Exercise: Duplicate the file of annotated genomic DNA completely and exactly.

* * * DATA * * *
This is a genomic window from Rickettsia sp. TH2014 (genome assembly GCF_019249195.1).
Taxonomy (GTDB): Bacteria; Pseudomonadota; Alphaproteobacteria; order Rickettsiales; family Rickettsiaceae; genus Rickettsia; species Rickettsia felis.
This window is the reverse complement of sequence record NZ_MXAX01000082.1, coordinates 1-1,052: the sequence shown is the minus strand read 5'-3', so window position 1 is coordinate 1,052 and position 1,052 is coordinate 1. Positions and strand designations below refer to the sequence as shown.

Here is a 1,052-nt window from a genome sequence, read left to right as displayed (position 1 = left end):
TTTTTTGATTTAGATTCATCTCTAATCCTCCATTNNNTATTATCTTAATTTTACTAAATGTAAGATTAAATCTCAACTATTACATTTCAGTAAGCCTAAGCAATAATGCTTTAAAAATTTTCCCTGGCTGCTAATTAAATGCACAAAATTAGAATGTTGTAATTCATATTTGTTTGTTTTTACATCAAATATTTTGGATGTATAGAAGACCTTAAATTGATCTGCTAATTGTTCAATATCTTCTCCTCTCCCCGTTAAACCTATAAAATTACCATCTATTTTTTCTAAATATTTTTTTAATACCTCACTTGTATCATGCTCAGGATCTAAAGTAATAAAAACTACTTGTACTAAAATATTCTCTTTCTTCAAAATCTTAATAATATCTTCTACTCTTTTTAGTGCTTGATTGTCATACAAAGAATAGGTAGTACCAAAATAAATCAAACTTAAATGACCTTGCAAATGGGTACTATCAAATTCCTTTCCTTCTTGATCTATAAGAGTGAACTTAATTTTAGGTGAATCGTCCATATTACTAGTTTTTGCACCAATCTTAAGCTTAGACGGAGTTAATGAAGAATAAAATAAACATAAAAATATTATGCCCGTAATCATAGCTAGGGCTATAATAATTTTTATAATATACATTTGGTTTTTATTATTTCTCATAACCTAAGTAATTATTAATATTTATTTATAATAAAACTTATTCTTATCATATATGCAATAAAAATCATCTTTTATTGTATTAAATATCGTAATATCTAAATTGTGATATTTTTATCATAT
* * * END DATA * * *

This is a genomic window from Rickettsia sp. TH2014 (genome assembly GCF_019249195.1).
Taxonomy (GTDB): Bacteria; Pseudomonadota; Alphaproteobacteria; order Rickettsiales; family Rickettsiaceae; genus Rickettsia; species Rickettsia felis.
This window is the reverse complement of sequence record NZ_MXAX01000082.1, coordinates 1-1,052: the sequence shown is the minus strand read 5'-3', so window position 1 is coordinate 1,052 and position 1,052 is coordinate 1. Positions and strand designations below refer to the sequence as shown.

Here is a 1,052-nt window from a genome sequence, read left to right as displayed (position 1 = left end):
TTTTTTGATTTAGATTCATCTCTAATCCTCCATTNNNTATTATCTTAATTTTACTAAATGTAAGATTAAATCTCAACTATTACATTTCAGTAAGCCTAAGCAATAATGCTTTAAAAATTTTCCCTGGCTGCTAATTAAATGCACAAAATTAGAATGTTGTAATTCATATTTGTTTGTTTTTACATCAAATATTTTGGATGTATAGAAGACCTTAAATTGATCTGCTAATTGTTCAATATCTTCTCCTCTCCCCGTTAAACCTATAAAATTACCATCTATTTTTTCTAAATATTTTTTTAATACCTCACTTGTATCATGCTCAGGATCTAAAGTAATAAAAACTACTTGTACTAAAATATTCTCTTTCTTCAAAATCTTAATAATATCTTCTACTCTTTTTAGTGCTTGATTGTCATACAAAGAATAGGTAGTACCAAAATAAATCAAACTTAAATGACCTTGCAAATGGGTACTATCAAATTCCTTTCCTTCTTGATCTATAAGAGTGAACTTAATTTTAGGTGAATCGTCCATATTACTAGTTTTTGCACCAATCTTAAGCTTAGACGGAGTTAATGAAGAATAAAATAAACATAAAAATATTATGCCCGTAATCATAGCTAGGGCTATAATAATTTTTATAATATACATTTGGTTTTTATTATTTCTCATAACCTAAGTAATTATTAATATTTATTTATAATAAAACTTATTCTTATCATATATGCAATAAAAATCATCTTTTATTGTATTAAATATCGTAATATCTAAATTGTGATATTTTTATCATAT